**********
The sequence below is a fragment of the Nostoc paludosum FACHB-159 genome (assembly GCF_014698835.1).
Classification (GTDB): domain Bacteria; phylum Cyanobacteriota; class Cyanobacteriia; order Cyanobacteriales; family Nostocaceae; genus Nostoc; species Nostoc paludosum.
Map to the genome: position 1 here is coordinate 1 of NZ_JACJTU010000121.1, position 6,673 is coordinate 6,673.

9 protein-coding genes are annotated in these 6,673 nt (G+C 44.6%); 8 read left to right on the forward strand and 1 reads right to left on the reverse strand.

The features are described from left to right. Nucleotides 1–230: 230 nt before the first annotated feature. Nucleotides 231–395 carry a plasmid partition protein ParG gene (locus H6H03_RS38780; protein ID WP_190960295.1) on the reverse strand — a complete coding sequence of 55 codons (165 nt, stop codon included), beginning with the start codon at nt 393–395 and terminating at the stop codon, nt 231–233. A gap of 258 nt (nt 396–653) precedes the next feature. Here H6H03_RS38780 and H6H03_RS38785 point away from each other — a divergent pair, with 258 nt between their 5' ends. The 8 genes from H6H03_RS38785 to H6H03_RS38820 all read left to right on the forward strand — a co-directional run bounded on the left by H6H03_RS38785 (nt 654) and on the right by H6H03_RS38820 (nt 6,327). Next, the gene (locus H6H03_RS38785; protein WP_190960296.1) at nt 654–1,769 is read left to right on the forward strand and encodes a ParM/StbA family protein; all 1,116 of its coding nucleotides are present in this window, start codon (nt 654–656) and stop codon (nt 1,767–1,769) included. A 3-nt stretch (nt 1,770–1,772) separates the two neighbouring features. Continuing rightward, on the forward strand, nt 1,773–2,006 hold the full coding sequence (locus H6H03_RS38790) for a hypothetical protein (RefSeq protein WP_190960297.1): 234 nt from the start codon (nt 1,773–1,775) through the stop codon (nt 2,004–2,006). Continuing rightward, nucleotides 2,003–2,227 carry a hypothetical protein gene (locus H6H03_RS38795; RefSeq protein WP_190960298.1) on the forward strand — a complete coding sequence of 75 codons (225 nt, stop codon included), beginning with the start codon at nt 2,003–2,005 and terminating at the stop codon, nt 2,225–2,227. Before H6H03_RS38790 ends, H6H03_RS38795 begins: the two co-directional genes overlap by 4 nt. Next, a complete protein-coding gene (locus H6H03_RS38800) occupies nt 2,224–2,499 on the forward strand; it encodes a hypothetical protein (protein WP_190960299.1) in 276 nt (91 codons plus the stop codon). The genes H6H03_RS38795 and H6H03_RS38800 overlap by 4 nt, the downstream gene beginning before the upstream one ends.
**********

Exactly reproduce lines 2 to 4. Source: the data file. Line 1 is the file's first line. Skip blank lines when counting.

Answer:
Classification (GTDB): domain Bacteria; phylum Cyanobacteriota; class Cyanobacteriia; order Cyanobacteriales; family Nostocaceae; genus Nostoc; species Nostoc paludosum.
Map to the genome: position 1 here is coordinate 1 of NZ_JACJTU010000121.1, position 6,673 is coordinate 6,673.

9 protein-coding genes are annotated in these 6,673 nt (G+C 44.6%); 8 read left to right on the forward strand and 1 reads right to left on the reverse strand.